Isis in Paris, The Black Madonna


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Image from www.pantheon.org

Most guidebooks will tell you that the early settlers along the Seine River were called Parisii. The Paris Blue Guides suggest that the Parisii or Quarisii were part of the Celtic population of the Second Iron Age, coming from Germany.

Today I read another theory: “By certain archeologists, the word Paris is supposed to be a corruption of the word ‘Bar-Isis becoming through Roman pronunciation ‘Parisii’, the name of the tribe that inhabited the site on which Paris now stands. The boat in the coat-of-arms of Paris is supposed to be the bark of the Negro goddess. Isis was the goddess of navigation. According to De Breuil, a statue of Isis existed in the Abbey of St. Germain-des-Pres, Paris as late as 1514, when it was ordered broken by Cardinal Briconnet.”

“The worship of Isis spread through the remainder of Europe and into Asiatic Russia. Ancient statuettes of her have been found in Northern France, in the the Rhineland, and on the Moselle. (Does this mean that a thousand years from now all we tourists who bring home souvenirs if Isis statues and ‘good luck’ charms will be designated as ‘worshippers’ by future generations?) Her temples were in all that region as well as in Britain. She is believed to have a temple in Paris, and another nearby at Melun.”

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Here is another quote of interest in the chapter entitled “The Black Madonna” from the book, “Sex and Race” by J.A. Rogers, 1940, 37 Morningside Ave. NYC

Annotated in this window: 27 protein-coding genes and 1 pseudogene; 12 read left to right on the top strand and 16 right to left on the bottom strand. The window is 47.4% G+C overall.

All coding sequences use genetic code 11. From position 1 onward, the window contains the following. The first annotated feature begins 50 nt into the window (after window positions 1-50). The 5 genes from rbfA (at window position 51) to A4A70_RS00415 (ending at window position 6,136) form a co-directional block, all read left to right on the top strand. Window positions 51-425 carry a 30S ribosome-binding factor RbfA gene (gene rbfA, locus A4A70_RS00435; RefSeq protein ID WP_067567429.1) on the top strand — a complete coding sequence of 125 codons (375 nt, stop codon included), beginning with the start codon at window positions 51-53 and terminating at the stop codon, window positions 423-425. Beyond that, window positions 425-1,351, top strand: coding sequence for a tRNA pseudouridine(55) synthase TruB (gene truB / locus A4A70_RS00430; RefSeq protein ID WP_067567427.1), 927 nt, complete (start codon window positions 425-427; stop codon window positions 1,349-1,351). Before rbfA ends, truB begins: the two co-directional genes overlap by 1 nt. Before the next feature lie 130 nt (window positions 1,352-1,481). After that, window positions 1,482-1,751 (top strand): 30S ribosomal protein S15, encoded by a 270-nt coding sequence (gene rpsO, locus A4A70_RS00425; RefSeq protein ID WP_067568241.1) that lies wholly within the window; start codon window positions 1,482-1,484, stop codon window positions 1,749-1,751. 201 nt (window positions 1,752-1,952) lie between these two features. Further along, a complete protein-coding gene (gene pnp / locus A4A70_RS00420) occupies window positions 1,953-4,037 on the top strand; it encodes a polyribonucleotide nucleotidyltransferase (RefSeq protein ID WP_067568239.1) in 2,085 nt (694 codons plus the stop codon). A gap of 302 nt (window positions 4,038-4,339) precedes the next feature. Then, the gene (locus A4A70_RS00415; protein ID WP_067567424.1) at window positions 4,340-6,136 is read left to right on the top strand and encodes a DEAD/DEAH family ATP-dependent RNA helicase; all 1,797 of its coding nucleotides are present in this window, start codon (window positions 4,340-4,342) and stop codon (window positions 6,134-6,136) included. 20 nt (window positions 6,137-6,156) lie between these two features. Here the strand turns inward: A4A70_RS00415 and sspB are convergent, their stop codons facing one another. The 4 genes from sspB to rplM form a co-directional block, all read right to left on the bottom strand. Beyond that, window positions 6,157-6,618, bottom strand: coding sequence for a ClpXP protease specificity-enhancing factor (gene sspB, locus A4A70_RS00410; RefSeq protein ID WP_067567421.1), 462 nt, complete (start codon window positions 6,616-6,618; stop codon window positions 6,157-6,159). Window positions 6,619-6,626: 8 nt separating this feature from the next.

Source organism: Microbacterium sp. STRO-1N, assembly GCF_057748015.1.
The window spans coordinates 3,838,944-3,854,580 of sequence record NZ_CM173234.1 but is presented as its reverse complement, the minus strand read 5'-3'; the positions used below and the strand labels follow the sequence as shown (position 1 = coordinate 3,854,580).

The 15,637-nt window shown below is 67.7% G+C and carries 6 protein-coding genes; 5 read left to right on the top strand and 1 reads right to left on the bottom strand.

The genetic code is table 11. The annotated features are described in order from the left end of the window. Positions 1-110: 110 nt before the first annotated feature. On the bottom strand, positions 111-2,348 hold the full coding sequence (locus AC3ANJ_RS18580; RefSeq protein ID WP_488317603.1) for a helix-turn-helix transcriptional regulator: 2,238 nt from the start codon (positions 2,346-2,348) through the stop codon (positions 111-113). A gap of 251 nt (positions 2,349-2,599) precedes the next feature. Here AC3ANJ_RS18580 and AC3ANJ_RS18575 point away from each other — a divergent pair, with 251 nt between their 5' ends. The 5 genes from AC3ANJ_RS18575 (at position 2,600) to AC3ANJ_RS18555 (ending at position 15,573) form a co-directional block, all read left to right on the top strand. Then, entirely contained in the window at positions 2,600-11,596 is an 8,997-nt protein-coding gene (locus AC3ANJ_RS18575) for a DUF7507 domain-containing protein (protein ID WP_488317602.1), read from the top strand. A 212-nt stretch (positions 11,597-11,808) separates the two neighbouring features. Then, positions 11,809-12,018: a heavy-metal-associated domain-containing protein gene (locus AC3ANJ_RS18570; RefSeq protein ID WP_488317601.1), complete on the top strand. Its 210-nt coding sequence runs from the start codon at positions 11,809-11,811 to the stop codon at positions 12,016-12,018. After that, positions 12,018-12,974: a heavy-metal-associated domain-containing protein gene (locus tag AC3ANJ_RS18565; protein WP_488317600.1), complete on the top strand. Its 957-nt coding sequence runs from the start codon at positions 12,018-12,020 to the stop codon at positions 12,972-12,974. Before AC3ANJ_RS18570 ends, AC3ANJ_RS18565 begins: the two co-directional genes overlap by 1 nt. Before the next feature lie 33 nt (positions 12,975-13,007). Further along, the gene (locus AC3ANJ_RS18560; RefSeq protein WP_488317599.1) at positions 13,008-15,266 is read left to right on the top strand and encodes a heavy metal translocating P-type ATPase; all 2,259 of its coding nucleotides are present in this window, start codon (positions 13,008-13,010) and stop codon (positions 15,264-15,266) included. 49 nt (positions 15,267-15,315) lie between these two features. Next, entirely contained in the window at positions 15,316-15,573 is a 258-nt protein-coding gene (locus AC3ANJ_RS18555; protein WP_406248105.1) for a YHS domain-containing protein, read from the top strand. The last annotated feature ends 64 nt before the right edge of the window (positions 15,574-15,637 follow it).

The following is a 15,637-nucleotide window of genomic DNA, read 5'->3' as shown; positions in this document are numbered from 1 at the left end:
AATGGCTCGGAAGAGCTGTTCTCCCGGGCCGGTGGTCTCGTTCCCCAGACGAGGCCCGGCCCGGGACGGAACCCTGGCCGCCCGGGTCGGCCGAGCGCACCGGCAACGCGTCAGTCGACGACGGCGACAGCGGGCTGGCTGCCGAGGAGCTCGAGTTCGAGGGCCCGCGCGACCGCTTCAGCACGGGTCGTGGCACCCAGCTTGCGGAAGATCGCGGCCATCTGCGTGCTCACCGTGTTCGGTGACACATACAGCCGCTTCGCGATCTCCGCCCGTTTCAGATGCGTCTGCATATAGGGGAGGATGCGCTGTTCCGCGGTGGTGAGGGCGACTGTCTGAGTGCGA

“St. Augustine himself says, “What is now called the Christian religion has existed among the ancients and was not absent from the beginning of the human race until Christ came in the flesh from which time the true religion existed already began to be called Christian.””

In this chapter, “The Black Madonna”, J.A. Rogers discusses the origins of the Black Madonna. If any of you have ever visited pilgrimage sites of Black Madonnas, for example in Montserrat or in Poland, you may have heard the explanation of the ‘blackness’ being caused by hundreds of years of smoke. Rogers offers some other possibilities to consider. He states that “During the French Revolution and the Napoleonic Wars there was a general destruction of Black Madonnas in Europe, two notable instances being Montserrat and Le Puys in France.”

Rogers goes on to describe two of the oldest Black Madonnas of Europe: the Black Virgin of Nuria, Spain and of Loretto, Italy. That of Loretto was destroyed in fire in 1930, but accorrding to Father Ledit, Pope Pius XI had ordered that the original color of the madonna should be preserved ( today the majority of the Black Madonnas have Caucasian features).